Are you not receiving email notifications from your WordPress contact forms? Setting up Simple Mail Transfer Protocol (SMTP) on your site is the best choice for ensuring high email deliverability.
In this post, we’ll show you how to set up WordPress SMTP using Amazon SES and the WP Mail SMTP plugin.
Why You’re Not Receiving Notifications
WordPress uses the PHP mail function to send emails that are generated by a contact form plugin like WPForms. Often, WordPress hosting servers are not configured to use the PHP mail function, so chances are your WordPress emails, including the WPForms notifications, won’t even make into the spam folder.
This is why we recommend using SMTP to send emails from WordPress instead of using the default PHP mail function. SMTP (Simple Mail Transfer Protocol) is an industry standard way to send emails that use proper authentication method to ensure email deliverability.
Our recommended mailer is Sendinblue. It’s easy to set up and doesn’t require a credit card like Amazon SES. Check out the guide on how to set up the Sendinblue Mailer in SMTP.
If you’re pretty technical and still want to use Amazon SES with SMTP, we’ve got you covered next.
What Is Amazon SES?
While there are lots of different ways to set up WordPress SMTP on your site, most options place a limit on the number of emails you can send. Chances are you’ll stop receiving notifications if WordPress is sending too many emails in a short period of time.
This is where Amazon SES (Simple Email Service) comes in.
Amazon SES is a cost-effective email service built on the reliable and scalable infrastructure developed by Amazon.com. It ensures high email deliverability and is more reliable than sending out emails from your hosting server. Plus they also offer some tools for email marketing.
Make sure to check out our awesome tips to get more email subscribers.
Keep in mind that in order to use Amazon SES, you must have an SSL certificate installed on your WordPress site. It’s also a good idea to have a domain-specific email address (ie email@example.com) to use as the From Email when setting up WP Mail SMTP on your WordPress site.
Note: This tutorial’s method requires you create a free Amazon Web Services (AWS) tier account that expires in 12 months after signing up. Though you’re creating a free account, it requires you to enter your billing address and credit card information during the registration process. However, you will not be charged unless your usage exceeds the free tier limits. You can learn more about the AWS free tier offer here.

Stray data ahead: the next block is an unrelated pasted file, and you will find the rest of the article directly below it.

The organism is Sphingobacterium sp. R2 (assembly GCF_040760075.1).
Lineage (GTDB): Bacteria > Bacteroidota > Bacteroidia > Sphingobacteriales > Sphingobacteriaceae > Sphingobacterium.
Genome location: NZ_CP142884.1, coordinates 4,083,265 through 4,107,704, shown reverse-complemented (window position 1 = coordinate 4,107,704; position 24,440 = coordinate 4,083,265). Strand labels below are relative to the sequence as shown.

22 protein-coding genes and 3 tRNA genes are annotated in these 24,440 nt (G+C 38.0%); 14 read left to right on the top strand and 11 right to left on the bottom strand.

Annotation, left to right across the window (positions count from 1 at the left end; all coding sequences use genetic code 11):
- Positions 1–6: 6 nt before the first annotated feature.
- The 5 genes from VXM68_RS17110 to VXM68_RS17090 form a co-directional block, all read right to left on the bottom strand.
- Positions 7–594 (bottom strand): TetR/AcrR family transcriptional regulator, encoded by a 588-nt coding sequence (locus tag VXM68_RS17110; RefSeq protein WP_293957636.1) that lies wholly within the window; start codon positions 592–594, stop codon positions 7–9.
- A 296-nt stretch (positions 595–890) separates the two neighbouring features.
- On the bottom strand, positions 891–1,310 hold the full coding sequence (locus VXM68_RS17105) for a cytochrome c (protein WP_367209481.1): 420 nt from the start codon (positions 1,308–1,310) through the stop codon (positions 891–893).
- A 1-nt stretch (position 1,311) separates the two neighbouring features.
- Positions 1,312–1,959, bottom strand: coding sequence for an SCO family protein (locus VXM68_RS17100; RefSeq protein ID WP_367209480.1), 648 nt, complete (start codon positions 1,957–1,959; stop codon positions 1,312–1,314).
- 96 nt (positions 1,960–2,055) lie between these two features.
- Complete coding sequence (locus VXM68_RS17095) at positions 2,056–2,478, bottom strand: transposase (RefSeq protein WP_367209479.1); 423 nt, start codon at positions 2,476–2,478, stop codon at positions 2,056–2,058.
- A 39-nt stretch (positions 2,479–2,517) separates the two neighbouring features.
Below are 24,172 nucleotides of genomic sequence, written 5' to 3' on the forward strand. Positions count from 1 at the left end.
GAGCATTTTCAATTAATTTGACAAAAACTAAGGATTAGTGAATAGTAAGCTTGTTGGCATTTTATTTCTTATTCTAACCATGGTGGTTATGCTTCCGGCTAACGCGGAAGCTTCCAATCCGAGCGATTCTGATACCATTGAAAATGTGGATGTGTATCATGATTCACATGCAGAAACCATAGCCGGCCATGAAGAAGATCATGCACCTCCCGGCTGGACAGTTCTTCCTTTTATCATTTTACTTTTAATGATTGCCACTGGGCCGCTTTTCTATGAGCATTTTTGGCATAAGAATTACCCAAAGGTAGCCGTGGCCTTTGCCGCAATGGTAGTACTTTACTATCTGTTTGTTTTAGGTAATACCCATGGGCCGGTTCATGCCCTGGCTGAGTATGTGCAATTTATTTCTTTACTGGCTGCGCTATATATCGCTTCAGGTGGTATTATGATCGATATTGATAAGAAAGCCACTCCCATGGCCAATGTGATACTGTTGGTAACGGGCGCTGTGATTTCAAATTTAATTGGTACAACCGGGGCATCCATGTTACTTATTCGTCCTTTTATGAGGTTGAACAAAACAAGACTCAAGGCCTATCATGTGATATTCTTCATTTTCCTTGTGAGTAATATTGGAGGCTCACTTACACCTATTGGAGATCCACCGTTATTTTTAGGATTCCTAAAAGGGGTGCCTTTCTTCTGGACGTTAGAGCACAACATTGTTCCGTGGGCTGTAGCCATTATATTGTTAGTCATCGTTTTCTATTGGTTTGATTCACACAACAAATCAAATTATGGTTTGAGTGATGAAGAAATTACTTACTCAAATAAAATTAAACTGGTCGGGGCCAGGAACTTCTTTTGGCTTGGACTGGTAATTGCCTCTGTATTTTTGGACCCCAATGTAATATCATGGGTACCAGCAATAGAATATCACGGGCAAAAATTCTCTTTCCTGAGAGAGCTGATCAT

Next, we’ll be using the WP Mail SMTP plugin‘s Amazon SES Mailer to set up WordPress SMTP on your site.
How to Set Up WordPress SMTP Using Amazon SES
Here’s every step you need to set up the Amazon SES mailer in WP Mail SMTP.
Step 1. Create a Free AWS Account
If you already have an AWS account, you can skip this step.
If you don’t have an AWS account, sign up for a free account with AWS here.
While your account is free and this mailer setup does not require the use of any paid services, AWS will still require that you enter a credit card when setting up an account.
Step 2. Select Your Region
Once you sign up for your AWS account, their system will try to determine your region based off your address. If AWS is unsure of your exact region, you’ll be asked to select the next closest one.
Step 3. Create an IAM User
Now that you’ve created an Amazon Web Services account, the next step is to set up an IAM User. This will provide you with access keys you’ll need later.
First, follow this link to open the AWA IAM Users page and sign in.
Once you’re signed in to the dashboard, click the blue Add user button.
Next, set up a new user. In the User name field, you can add any name you’d like. However, we recommend using the following name format:
For example, for WPForms.com we would use the user name:
Plus, if you need to set up additional users down the road, this will make it easy to keep track of which site is connected to each user.
After that, next to the Access type check the Programmatic access box
After that, click on the Next: Permissions button to proceed.
Step 4. Configure IAM User Setting Permissions
First, select Attach existing policies directly from the top row of boxes.
Then, type “AmazonSESFullAccess” (without the quotes) into the search bar. This should leave only one result, named “AmazonSESFullAccess”. Be sure to check the box next to this option so that this permission is added for the user.
When you’re done on this page, click the Next: tags button.
Skip the next page and click the Next: Review button.
Step 5. Review Your User Details
On this page you’ll be shown all the details you’ve chosen for this user. Double check that everything looks correct, and then click the Create user button.
AWS will now display a success message. You’ll also see an Access Key ID and Secret Access Key for your user.
Note: You will not be able to see this Access Key ID and Secret Access Key again once you close this page, so be sure to download a CSV with these details and/or copy them into a safe location.
You can also keep this tab/window open for now — we’ll be using these keys again later.
Step 6. Switch to AWS Production Mode
All Amazon SES accounts begin in Sandbox Mode by default. This means that your account will only be allowed to send emails to email addresses that have been verified with Amazon SES.
In this step, we’ll show you how to move from Sandbox Mode to Production Mode so that you can send emails to anyone.
First, you’ll need to click this link and create a request with Amazon Web Services.
In the top row of boxes, be sure that the Service limit increase box is selected.